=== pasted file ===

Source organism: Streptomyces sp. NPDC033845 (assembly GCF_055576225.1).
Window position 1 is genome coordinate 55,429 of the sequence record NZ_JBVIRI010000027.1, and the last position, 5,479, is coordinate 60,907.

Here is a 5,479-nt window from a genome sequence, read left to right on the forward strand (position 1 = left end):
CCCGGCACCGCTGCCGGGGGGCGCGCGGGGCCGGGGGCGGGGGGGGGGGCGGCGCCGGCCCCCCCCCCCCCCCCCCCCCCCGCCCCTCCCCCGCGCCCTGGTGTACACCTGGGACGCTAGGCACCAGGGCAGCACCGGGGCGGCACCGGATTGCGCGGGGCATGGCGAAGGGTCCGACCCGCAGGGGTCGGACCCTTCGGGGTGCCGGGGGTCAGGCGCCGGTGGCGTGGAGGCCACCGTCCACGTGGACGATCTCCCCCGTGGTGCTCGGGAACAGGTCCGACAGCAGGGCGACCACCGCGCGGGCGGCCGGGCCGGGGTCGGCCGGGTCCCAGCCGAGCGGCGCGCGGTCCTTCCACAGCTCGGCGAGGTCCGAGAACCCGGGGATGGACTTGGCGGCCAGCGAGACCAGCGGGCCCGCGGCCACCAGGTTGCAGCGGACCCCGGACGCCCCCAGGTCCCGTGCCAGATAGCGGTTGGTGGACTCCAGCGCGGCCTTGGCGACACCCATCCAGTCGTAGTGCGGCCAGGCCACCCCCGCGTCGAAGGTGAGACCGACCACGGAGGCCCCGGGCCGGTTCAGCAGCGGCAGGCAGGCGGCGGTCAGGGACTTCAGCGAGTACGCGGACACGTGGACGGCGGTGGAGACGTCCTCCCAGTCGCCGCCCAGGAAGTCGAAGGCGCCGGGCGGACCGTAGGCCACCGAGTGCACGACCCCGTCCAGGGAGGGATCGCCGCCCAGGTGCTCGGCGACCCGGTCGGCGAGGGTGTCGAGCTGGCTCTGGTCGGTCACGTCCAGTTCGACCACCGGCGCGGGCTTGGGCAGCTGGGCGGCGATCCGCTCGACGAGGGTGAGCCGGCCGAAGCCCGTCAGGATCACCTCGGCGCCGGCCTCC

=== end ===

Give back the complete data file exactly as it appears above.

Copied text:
Source organism: Streptomyces sp. NPDC033845 (assembly GCF_055576225.1).
Window position 1 is genome coordinate 55,429 of the sequence record NZ_JBVIRI010000027.1, and the last position, 5,479, is coordinate 60,907.

Here is a 5,479-nt window from a genome sequence, read left to right on the forward strand (position 1 = left end):
CCCGGCACCGCTGCCGGGGGGCGCGCGGGGCCGGGGGCGGGGGGGGGGGCGGCGCCGGCCCCCCCCCCCCCCCCCCCCCCCGCCCCTCCCCCGCGCCCTGGTGTACACCTGGGACGCTAGGCACCAGGGCAGCACCGGGGCGGCACCGGATTGCGCGGGGCATGGCGAAGGGTCCGACCCGCAGGGGTCGGACCCTTCGGGGTGCCGGGGGTCAGGCGCCGGTGGCGTGGAGGCCACCGTCCACGTGGACGATCTCCCCCGTGGTGCTCGGGAACAGGTCCGACAGCAGGGCGACCACCGCGCGGGCGGCCGGGCCGGGGTCGGCCGGGTCCCAGCCGAGCGGCGCGCGGTCCTTCCACAGCTCGGCGAGGTCCGAGAACCCGGGGATGGACTTGGCGGCCAGCGAGACCAGCGGGCCCGCGGCCACCAGGTTGCAGCGGACCCCGGACGCCCCCAGGTCCCGTGCCAGATAGCGGTTGGTGGACTCCAGCGCGGCCTTGGCGACACCCATCCAGTCGTAGTGCGGCCAGGCCACCCCCGCGTCGAAGGTGAGACCGACCACGGAGGCCCCGGGCCGGTTCAGCAGCGGCAGGCAGGCGGCGGTCAGGGACTTCAGCGAGTACGCGGACACGTGGACGGCGGTGGAGACGTCCTCCCAGTCGCCGCCCAGGAAGTCGAAGGCGCCGGGCGGACCGTAGGCCACCGAGTGCACGACCCCGTCCAGGGAGGGATCGCCGCCCAGGTGCTCGGCGACCCGGTCGGCGAGGGTGTCGAGCTGGCTCTGGTCGGTCACGTCCAGTTCGACCACCGGCGCGGGCTTGGGCAGCTGGGCGGCGATCCGCTCGACGAGGGTGAGCCGGCCGAAGCCCGTCAGGATCACCTCGGCGCCGGCCTCC